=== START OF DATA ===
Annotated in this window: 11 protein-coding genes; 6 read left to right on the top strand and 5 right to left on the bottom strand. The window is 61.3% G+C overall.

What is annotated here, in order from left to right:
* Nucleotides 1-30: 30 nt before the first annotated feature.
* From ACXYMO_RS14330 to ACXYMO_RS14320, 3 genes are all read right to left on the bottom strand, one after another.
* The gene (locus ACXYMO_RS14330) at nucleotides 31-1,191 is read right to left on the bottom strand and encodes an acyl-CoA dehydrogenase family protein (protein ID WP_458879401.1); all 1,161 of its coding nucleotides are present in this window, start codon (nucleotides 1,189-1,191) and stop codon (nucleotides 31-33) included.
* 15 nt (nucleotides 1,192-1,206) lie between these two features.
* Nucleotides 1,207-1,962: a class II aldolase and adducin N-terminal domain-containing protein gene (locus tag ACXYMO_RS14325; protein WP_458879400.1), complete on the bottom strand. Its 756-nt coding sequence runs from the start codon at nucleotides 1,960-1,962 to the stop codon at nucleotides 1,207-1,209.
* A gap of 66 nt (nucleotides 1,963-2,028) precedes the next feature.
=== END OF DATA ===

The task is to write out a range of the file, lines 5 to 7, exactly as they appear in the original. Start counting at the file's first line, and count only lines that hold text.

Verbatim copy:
* The gene (locus ACXYMO_RS14330) at nucleotides 31-1,191 is read right to left on the bottom strand and encodes an acyl-CoA dehydrogenase family protein (protein ID WP_458879401.1); all 1,161 of its coding nucleotides are present in this window, start codon (nucleotides 1,189-1,191) and stop codon (nucleotides 31-33) included.
* 15 nt (nucleotides 1,192-1,206) lie between these two features.
* Nucleotides 1,207-1,962: a class II aldolase and adducin N-terminal domain-containing protein gene (locus tag ACXYMO_RS14325; protein WP_458879400.1), complete on the bottom strand. Its 756-nt coding sequence runs from the start codon at nucleotides 1,960-1,962 to the stop codon at nucleotides 1,207-1,209.